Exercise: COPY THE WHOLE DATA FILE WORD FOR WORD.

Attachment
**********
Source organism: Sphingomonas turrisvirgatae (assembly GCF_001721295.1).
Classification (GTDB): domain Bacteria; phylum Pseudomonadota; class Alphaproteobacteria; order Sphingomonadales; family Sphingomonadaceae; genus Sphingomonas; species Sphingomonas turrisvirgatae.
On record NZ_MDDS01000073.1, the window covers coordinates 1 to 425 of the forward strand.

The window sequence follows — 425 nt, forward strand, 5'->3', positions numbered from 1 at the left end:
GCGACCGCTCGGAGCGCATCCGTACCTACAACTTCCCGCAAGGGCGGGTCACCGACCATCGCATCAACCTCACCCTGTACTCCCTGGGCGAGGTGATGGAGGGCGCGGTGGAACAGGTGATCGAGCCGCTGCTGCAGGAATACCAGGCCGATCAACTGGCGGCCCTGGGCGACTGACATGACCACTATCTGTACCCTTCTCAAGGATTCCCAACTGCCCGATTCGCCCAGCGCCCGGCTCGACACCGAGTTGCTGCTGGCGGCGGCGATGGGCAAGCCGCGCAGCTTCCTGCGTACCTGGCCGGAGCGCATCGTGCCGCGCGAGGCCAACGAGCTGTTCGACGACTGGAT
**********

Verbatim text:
Source organism: Sphingomonas turrisvirgatae (assembly GCF_001721295.1).
Classification (GTDB): domain Bacteria; phylum Pseudomonadota; class Alphaproteobacteria; order Sphingomonadales; family Sphingomonadaceae; genus Sphingomonas; species Sphingomonas turrisvirgatae.
On record NZ_MDDS01000073.1, the window covers coordinates 1 to 425 of the forward strand.

The window sequence follows — 425 nt, forward strand, 5'->3', positions numbered from 1 at the left end:
GCGACCGCTCGGAGCGCATCCGTACCTACAACTTCCCGCAAGGGCGGGTCACCGACCATCGCATCAACCTCACCCTGTACTCCCTGGGCGAGGTGATGGAGGGCGCGGTGGAACAGGTGATCGAGCCGCTGCTGCAGGAATACCAGGCCGATCAACTGGCGGCCCTGGGCGACTGACATGACCACTATCTGTACCCTTCTCAAGGATTCCCAACTGCCCGATTCGCCCAGCGCCCGGCTCGACACCGAGTTGCTGCTGGCGGCGGCGATGGGCAAGCCGCGCAGCTTCCTGCGTACCTGGCCGGAGCGCATCGTGCCGCGCGAGGCCAACGAGCTGTTCGACGACTGGAT